The Firm are indeed a hospitable and social bunch. After each concert, almost the entire audience will hang around and interact with the players. 'I always think people will get sick of us after a while,' jokes Chapman Smith, 'but they don't! Partly it's the free tipple and cakes of course, but also it breaks down that weird barrier between audiences and performers, and, even more profoundly, between audiences and composers.'
Working in Adelaide, the barriers between various groups are already more flexible than in larger cities, Chapman Smith feels. ' Adelaide's a paradise for people who do what we do. There are lots of different groups like Syntony, the Zephyr Quartet, the Adelaide Chamber Singers, the Kegelstatt Ensemble, all doing different things, but we are all in the same mental space, we are all interconnected. As far as I'm aware, we're not really competing with each other in a cat and dog fashion, but rather intersecting in positive ways'.
The Firm plays, if not a mentoring, certainly a nurturing role in the development of young performers. Professional young performers play a central role in The Firm's concerts – frequent performers include the Zephyr Quartet, Leigh Harrold, Greta Bradman and Kristian Chong, along with various ASO musicians, and many others – but Chapman Smith argues that in nurturing young, very gifted performers 'the traditional repertoire engagement has a double value. It's useful for us as composers, but it allows performers to play a whole program of works, including some major repertoire, which there isn't often such a wide opportunity for.'
In 2009 this means working with young tenor Robert MacFarlane, to do the first of the big Schubert song cycles. 'Robert is a superb young lieder singer,' Chapman Smith enthuses, 'really wonderful, world-class, and although it doesn't really fit with what we're doing, this is one of those times when we've got a young performer who desperately wants to do this, and he's not going to get the opportunity unless a couple of mad old buggers say "we want you to sing Schubert, away you go!"'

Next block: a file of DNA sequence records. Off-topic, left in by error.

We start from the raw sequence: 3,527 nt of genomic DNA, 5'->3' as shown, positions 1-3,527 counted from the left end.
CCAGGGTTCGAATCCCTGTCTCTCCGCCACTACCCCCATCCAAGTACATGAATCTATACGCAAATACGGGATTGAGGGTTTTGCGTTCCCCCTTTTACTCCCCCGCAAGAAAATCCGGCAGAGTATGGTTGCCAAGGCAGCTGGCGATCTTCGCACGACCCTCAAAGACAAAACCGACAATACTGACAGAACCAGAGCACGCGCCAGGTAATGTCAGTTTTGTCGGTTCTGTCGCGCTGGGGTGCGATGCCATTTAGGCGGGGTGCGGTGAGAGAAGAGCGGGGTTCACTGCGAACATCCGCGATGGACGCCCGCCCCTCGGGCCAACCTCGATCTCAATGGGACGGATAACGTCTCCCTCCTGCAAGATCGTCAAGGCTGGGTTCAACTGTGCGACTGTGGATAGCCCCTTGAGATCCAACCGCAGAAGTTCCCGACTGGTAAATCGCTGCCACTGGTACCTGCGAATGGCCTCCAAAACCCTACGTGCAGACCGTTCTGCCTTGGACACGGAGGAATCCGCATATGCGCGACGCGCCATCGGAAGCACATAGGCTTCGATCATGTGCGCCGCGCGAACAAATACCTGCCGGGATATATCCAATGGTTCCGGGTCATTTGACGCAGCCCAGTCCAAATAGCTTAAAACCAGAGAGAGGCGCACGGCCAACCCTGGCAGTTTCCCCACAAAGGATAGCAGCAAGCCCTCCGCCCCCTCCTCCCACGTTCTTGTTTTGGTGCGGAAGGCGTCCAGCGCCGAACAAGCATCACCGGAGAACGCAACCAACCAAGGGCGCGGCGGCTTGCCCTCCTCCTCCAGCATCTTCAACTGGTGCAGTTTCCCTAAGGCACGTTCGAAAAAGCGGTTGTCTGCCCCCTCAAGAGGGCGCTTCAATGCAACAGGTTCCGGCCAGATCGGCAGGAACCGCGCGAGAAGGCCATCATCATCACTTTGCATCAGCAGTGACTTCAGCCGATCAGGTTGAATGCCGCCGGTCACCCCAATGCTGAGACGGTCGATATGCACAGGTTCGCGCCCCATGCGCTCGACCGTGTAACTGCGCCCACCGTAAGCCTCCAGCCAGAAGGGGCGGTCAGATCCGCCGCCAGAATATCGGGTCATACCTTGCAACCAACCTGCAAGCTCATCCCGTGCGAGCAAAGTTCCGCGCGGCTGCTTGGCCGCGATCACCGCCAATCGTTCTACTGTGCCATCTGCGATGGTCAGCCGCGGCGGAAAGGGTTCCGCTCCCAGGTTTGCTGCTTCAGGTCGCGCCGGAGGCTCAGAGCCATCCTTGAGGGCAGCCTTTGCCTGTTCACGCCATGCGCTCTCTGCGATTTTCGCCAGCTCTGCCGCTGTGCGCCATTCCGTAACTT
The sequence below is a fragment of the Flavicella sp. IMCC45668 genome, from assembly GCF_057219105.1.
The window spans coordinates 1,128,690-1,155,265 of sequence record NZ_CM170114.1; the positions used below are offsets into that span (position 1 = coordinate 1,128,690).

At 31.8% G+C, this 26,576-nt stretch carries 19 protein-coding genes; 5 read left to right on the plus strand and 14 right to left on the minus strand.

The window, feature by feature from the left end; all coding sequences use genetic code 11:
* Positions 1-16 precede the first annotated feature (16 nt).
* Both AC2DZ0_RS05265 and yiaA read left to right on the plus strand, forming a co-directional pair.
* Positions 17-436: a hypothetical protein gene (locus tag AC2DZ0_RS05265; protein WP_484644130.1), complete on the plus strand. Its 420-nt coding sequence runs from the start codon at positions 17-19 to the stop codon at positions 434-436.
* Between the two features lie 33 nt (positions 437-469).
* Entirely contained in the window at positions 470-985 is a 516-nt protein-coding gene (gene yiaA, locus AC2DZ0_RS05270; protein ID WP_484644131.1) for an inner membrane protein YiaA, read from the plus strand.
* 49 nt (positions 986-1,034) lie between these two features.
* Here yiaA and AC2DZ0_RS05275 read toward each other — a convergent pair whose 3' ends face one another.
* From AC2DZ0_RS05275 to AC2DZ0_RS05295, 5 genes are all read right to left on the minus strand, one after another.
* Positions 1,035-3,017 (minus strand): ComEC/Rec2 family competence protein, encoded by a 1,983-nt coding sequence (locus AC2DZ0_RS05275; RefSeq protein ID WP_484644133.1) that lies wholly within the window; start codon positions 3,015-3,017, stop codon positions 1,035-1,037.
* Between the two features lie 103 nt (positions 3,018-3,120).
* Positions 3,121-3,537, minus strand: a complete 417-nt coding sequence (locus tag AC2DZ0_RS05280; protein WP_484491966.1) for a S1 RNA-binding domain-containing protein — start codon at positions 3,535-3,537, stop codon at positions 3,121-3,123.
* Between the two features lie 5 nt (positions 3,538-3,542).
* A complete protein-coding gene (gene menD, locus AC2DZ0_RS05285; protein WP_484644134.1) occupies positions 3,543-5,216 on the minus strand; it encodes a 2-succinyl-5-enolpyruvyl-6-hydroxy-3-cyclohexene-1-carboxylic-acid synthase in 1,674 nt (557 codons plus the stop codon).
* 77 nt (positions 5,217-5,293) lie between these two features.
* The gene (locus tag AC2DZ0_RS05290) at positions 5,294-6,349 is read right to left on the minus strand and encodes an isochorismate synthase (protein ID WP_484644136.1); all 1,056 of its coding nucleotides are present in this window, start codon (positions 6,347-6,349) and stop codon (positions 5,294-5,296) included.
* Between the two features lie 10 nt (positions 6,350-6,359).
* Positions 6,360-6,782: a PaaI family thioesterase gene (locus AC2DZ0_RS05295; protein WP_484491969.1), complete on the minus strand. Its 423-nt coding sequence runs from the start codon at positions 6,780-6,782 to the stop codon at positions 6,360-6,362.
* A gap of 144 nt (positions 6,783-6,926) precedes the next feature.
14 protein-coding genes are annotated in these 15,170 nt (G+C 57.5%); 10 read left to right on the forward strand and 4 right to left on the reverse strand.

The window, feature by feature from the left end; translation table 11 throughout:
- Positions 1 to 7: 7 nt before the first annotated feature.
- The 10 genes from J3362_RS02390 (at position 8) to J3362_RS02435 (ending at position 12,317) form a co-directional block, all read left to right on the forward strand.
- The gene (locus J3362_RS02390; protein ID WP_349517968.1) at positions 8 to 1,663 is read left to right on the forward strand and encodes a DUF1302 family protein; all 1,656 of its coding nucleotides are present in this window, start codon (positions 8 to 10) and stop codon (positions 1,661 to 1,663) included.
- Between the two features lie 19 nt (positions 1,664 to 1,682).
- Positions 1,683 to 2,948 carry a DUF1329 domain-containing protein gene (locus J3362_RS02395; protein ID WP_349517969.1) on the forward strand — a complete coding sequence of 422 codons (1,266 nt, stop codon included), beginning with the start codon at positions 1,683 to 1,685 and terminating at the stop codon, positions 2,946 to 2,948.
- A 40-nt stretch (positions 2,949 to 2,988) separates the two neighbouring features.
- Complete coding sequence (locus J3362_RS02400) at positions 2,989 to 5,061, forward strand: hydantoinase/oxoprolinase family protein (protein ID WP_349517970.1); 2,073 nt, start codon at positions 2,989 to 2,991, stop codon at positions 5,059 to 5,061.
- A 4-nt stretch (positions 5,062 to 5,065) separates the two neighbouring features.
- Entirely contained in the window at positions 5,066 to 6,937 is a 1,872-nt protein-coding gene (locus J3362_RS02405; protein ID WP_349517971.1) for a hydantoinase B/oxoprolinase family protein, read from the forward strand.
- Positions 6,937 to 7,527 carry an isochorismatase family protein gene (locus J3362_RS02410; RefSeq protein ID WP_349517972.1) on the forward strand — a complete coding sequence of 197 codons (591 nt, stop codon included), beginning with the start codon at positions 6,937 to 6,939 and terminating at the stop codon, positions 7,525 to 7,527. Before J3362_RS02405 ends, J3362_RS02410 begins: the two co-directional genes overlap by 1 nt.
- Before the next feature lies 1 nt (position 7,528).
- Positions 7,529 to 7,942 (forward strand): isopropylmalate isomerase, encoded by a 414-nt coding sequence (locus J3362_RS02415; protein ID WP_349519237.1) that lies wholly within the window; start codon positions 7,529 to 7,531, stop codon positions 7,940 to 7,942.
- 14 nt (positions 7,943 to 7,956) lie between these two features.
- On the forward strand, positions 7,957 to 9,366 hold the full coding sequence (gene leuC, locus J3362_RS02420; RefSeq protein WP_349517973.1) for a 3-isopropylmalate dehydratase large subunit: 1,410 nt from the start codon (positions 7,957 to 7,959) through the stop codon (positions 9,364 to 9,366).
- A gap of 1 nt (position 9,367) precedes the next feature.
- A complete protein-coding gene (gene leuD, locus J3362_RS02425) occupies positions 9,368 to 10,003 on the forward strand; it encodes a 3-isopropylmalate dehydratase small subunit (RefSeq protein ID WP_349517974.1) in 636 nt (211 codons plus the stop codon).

'It's one of those things that we can make happen, that's got nothing to do with new music, but we don't care. It's more important than that. Of course it's nice having your own music performed, but more and more it matters to me to be able to make these opportunities. When I see young people of such ability and profound motivation, I feel a sense of responsibility to provide a space for their dreams, because it's something the music world more generally just doesn't allow for. You think that giving a young performer a couple of concerts, a couple of grand, is nothing, but actually to them it's crucial.'
Leigh Harrold, a pianist who has worked with The Firm over a number of years, says that even as an established performer, The Firm's concerts offer opportunities rarely found elsewhere. 'In every concert you get to do a series of premieres, and not only do you have the chance to interpret the music for the first time, you've got a primary source, the composer, on hand at all times.'